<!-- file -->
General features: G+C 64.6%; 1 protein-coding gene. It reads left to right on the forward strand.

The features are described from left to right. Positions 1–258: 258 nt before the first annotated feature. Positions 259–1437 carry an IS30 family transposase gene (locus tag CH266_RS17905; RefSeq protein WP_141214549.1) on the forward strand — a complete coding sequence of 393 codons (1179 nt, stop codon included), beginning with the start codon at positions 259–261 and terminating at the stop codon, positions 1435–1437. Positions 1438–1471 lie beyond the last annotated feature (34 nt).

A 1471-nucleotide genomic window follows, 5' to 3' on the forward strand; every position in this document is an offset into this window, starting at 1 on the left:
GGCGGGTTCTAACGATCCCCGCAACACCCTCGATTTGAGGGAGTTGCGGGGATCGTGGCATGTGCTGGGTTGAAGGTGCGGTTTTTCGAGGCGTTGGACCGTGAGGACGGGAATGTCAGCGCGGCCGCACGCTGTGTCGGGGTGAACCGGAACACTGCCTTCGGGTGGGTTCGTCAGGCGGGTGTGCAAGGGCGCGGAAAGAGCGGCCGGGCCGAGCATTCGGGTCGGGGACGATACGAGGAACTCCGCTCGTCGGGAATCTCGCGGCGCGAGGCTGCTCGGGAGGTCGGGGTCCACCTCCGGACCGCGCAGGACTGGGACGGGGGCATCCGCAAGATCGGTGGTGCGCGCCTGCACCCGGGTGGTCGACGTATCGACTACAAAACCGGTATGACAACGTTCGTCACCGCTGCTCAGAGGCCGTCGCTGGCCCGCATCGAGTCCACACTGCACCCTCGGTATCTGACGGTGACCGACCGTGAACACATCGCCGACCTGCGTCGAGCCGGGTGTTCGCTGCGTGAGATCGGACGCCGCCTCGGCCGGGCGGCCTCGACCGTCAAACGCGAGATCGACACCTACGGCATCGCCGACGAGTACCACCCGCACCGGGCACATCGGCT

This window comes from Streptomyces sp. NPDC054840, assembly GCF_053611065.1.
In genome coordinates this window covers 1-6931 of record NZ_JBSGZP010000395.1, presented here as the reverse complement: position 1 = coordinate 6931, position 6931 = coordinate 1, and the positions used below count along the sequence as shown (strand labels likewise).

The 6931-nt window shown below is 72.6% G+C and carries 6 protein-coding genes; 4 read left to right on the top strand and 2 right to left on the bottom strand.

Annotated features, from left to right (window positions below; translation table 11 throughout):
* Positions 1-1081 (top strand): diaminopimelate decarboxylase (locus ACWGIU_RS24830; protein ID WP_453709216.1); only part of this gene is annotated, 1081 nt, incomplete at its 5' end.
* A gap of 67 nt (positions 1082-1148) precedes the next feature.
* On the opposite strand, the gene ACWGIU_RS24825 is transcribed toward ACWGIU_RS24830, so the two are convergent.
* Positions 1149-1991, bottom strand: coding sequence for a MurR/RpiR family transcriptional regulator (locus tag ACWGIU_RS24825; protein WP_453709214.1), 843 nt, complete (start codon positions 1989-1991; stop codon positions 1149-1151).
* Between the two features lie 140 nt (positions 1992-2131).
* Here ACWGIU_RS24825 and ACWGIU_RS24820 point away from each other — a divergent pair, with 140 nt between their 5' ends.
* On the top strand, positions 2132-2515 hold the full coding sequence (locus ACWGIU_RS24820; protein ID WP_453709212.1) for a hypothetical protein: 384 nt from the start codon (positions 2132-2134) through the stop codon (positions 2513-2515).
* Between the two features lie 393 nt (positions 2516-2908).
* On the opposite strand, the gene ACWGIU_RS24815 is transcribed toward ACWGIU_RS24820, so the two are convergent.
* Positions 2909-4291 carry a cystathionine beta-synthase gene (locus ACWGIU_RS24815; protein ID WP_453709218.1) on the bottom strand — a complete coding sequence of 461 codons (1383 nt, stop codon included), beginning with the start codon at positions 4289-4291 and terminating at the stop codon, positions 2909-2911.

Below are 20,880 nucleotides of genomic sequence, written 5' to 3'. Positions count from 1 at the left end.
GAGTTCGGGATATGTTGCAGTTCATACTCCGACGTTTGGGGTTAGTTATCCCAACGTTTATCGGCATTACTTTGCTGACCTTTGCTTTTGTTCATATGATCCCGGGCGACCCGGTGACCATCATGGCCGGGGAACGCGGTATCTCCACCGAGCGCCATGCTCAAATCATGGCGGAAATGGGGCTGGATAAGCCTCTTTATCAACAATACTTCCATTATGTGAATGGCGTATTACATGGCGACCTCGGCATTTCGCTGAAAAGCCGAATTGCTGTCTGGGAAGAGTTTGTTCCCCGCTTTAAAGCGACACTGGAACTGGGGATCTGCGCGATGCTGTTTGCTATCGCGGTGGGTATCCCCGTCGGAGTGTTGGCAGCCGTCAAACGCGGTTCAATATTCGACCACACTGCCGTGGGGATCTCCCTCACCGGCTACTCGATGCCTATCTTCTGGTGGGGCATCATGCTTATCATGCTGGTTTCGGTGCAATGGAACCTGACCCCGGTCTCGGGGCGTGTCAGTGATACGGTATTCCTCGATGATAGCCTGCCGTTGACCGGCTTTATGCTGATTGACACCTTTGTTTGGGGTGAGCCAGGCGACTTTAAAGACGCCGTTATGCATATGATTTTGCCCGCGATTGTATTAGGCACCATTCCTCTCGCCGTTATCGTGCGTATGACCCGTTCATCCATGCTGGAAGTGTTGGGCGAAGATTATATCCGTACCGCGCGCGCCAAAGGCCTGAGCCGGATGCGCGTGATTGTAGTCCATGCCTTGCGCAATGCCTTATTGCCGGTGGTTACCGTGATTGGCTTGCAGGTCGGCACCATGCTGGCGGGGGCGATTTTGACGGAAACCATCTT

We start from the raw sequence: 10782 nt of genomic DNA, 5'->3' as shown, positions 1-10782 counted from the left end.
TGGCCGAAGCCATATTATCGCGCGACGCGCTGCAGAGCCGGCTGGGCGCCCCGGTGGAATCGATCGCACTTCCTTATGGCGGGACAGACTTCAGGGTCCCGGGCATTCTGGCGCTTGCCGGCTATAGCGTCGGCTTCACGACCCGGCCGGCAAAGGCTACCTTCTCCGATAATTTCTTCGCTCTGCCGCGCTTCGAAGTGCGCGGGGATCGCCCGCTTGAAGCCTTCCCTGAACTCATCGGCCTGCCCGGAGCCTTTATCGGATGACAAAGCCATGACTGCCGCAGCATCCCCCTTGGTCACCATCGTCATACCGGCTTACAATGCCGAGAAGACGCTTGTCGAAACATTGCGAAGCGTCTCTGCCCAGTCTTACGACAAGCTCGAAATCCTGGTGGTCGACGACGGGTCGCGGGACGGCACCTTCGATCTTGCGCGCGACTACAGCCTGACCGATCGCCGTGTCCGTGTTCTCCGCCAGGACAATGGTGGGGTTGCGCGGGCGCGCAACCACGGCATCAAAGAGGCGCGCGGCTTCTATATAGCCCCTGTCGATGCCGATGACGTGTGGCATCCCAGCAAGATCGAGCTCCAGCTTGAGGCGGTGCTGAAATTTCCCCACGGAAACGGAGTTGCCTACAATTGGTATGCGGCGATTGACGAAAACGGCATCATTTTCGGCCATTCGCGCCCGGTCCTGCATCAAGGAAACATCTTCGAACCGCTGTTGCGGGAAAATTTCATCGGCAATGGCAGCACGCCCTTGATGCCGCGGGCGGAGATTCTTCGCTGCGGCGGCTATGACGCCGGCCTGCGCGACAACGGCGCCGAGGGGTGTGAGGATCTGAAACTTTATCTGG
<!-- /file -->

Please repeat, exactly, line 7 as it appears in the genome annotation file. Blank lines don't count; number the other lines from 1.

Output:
The 6931-nt window shown below is 72.6% G+C and carries 6 protein-coding genes; 4 read left to right on the top strand and 2 right to left on the bottom strand.